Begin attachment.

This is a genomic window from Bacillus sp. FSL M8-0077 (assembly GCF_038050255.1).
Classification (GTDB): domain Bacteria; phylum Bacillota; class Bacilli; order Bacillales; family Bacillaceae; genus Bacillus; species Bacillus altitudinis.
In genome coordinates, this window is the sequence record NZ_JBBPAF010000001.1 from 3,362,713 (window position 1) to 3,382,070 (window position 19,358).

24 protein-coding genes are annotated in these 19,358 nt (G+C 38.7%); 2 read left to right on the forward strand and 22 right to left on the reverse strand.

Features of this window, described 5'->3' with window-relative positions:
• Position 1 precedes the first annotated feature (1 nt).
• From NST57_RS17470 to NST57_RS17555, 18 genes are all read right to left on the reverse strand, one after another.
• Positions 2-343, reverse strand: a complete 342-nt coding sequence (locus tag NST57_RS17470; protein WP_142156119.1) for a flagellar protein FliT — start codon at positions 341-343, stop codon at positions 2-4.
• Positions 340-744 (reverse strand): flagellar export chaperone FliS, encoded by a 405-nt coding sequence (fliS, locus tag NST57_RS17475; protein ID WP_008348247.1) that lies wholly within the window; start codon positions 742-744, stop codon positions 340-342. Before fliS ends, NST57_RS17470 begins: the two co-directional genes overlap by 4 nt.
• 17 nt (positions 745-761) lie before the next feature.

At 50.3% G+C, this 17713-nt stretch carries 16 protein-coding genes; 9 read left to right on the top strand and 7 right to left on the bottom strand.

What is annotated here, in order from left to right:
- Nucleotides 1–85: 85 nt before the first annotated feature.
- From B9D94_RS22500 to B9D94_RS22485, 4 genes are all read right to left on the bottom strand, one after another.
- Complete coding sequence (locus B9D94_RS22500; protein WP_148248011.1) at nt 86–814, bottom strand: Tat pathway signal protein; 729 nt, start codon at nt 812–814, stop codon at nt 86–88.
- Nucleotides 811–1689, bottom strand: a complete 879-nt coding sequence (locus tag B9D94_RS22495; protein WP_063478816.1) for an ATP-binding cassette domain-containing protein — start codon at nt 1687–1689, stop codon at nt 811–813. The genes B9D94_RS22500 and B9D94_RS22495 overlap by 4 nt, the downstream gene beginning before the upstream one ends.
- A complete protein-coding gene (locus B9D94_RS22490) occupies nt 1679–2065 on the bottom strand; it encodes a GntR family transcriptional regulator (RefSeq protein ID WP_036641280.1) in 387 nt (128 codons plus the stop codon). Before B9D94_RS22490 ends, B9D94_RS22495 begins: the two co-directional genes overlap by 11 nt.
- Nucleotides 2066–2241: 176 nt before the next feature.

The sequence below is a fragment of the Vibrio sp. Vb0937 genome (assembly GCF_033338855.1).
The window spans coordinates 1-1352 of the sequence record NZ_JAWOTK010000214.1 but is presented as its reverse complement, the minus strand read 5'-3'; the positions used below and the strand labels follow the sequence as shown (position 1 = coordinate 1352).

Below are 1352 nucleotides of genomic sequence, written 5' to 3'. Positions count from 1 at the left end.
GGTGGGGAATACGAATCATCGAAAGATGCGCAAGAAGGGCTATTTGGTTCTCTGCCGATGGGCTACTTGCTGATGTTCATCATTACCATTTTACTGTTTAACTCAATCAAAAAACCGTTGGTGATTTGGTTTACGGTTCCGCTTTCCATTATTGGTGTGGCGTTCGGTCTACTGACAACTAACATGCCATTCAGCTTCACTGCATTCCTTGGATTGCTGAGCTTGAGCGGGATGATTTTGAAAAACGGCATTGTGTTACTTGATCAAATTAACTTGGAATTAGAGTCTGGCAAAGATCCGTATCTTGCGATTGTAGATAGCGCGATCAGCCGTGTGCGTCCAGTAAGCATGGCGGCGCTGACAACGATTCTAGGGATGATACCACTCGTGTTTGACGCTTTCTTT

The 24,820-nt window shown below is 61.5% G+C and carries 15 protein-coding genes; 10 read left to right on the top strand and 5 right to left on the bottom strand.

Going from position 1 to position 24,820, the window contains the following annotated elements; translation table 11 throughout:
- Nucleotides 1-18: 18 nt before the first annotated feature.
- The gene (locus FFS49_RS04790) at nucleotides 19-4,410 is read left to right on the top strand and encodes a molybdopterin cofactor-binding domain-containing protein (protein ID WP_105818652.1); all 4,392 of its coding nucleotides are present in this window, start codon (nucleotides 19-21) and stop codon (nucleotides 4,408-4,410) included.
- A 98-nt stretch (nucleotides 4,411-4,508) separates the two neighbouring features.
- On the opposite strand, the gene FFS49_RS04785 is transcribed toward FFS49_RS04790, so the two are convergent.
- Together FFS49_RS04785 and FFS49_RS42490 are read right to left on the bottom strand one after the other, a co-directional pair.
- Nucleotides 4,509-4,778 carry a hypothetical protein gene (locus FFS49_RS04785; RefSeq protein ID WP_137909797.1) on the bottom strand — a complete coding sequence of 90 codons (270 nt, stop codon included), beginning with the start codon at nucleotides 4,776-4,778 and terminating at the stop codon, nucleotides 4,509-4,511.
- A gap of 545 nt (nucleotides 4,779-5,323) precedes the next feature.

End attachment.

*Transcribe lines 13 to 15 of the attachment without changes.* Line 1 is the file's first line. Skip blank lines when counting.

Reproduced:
- Nucleotides 1–85: 85 nt before the first annotated feature.
- From B9D94_RS22500 to B9D94_RS22485, 4 genes are all read right to left on the bottom strand, one after another.
- Complete coding sequence (locus B9D94_RS22500; protein WP_148248011.1) at nt 86–814, bottom strand: Tat pathway signal protein; 729 nt, start codon at nt 812–814, stop codon at nt 86–88.